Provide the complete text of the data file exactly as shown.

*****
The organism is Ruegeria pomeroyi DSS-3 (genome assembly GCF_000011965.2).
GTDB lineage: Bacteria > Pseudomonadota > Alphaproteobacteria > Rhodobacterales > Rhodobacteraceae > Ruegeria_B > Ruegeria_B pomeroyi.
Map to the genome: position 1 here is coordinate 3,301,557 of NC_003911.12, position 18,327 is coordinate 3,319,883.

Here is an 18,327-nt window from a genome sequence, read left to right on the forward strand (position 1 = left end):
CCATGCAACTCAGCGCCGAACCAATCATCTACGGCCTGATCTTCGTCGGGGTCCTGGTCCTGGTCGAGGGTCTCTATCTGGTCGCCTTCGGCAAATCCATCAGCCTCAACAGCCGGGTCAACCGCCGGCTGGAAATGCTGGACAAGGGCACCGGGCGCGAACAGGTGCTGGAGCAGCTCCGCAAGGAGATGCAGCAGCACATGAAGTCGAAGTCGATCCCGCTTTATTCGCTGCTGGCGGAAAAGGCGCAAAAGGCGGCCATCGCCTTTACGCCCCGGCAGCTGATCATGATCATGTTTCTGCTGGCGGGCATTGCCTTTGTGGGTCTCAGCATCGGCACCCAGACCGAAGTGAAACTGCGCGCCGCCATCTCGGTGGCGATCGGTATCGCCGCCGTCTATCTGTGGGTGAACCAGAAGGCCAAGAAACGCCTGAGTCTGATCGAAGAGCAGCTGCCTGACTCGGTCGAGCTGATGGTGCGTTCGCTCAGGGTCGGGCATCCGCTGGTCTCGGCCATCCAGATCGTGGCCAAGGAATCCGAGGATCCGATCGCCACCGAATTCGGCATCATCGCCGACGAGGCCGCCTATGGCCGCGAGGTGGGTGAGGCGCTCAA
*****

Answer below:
The organism is Ruegeria pomeroyi DSS-3 (genome assembly GCF_000011965.2).
GTDB lineage: Bacteria > Pseudomonadota > Alphaproteobacteria > Rhodobacterales > Rhodobacteraceae > Ruegeria_B > Ruegeria_B pomeroyi.
Map to the genome: position 1 here is coordinate 3,301,557 of NC_003911.12, position 18,327 is coordinate 3,319,883.

Here is an 18,327-nt window from a genome sequence, read left to right on the forward strand (position 1 = left end):
CCATGCAACTCAGCGCCGAACCAATCATCTACGGCCTGATCTTCGTCGGGGTCCTGGTCCTGGTCGAGGGTCTCTATCTGGTCGCCTTCGGCAAATCCATCAGCCTCAACAGCCGGGTCAACCGCCGGCTGGAAATGCTGGACAAGGGCACCGGGCGCGAACAGGTGCTGGAGCAGCTCCGCAAGGAGATGCAGCAGCACATGAAGTCGAAGTCGATCCCGCTTTATTCGCTGCTGGCGGAAAAGGCGCAAAAGGCGGCCATCGCCTTTACGCCCCGGCAGCTGATCATGATCATGTTTCTGCTGGCGGGCATTGCCTTTGTGGGTCTCAGCATCGGCACCCAGACCGAAGTGAAACTGCGCGCCGCCATCTCGGTGGCGATCGGTATCGCCGCCGTCTATCTGTGGGTGAACCAGAAGGCCAAGAAACGCCTGAGTCTGATCGAAGAGCAGCTGCCTGACTCGGTCGAGCTGATGGTGCGTTCGCTCAGGGTCGGGCATCCGCTGGTCTCGGCCATCCAGATCGTGGCCAAGGAATCCGAGGATCCGATCGCCACCGAATTCGGCATCATCGCCGACGAGGCCGCCTATGGCCGCGAGGTGGGTGAGGCGCTCAA